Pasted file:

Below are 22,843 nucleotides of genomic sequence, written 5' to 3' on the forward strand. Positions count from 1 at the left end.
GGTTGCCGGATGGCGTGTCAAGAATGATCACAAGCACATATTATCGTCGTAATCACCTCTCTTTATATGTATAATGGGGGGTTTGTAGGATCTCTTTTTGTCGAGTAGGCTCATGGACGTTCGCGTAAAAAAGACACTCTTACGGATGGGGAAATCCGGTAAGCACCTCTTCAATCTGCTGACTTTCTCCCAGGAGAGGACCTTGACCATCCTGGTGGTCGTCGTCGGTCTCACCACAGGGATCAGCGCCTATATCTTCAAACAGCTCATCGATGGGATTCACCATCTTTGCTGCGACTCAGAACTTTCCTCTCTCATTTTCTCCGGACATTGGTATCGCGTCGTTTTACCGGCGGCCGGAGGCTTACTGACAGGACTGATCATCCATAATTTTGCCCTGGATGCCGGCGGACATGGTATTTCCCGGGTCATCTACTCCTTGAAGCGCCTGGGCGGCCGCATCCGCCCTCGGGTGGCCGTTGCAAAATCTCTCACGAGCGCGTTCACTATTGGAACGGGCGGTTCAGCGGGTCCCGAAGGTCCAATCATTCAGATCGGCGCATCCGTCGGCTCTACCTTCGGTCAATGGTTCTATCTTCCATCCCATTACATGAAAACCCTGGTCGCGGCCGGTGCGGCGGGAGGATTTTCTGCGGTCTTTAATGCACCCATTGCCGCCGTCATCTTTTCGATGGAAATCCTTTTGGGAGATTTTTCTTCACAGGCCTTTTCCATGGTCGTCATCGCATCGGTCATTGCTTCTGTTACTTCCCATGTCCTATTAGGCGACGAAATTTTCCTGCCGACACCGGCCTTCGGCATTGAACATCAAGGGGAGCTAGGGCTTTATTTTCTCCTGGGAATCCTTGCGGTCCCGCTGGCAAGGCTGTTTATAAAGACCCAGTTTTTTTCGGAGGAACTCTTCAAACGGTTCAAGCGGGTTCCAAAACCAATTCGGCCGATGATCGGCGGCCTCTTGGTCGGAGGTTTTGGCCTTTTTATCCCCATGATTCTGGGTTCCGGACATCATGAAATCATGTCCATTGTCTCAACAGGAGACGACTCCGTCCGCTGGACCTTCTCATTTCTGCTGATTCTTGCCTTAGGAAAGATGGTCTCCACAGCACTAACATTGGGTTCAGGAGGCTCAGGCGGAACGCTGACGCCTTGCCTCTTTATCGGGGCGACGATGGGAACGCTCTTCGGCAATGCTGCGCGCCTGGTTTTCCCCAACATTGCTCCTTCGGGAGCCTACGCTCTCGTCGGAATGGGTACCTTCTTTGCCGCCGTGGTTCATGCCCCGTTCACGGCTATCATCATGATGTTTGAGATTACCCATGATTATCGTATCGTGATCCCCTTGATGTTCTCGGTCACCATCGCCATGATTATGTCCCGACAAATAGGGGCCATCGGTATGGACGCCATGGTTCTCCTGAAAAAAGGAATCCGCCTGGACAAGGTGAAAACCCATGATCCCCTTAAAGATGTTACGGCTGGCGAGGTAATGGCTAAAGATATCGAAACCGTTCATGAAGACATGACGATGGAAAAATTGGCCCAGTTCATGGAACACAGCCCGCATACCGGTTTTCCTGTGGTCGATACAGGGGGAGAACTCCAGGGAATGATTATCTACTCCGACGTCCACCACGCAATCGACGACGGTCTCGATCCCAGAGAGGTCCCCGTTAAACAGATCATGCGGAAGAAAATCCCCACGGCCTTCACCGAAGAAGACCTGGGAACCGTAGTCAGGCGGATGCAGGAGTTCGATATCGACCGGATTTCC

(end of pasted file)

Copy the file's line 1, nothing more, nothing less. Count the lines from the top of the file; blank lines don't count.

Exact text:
Below are 22,843 nucleotides of genomic sequence, written 5' to 3' on the forward strand. Positions count from 1 at the left end.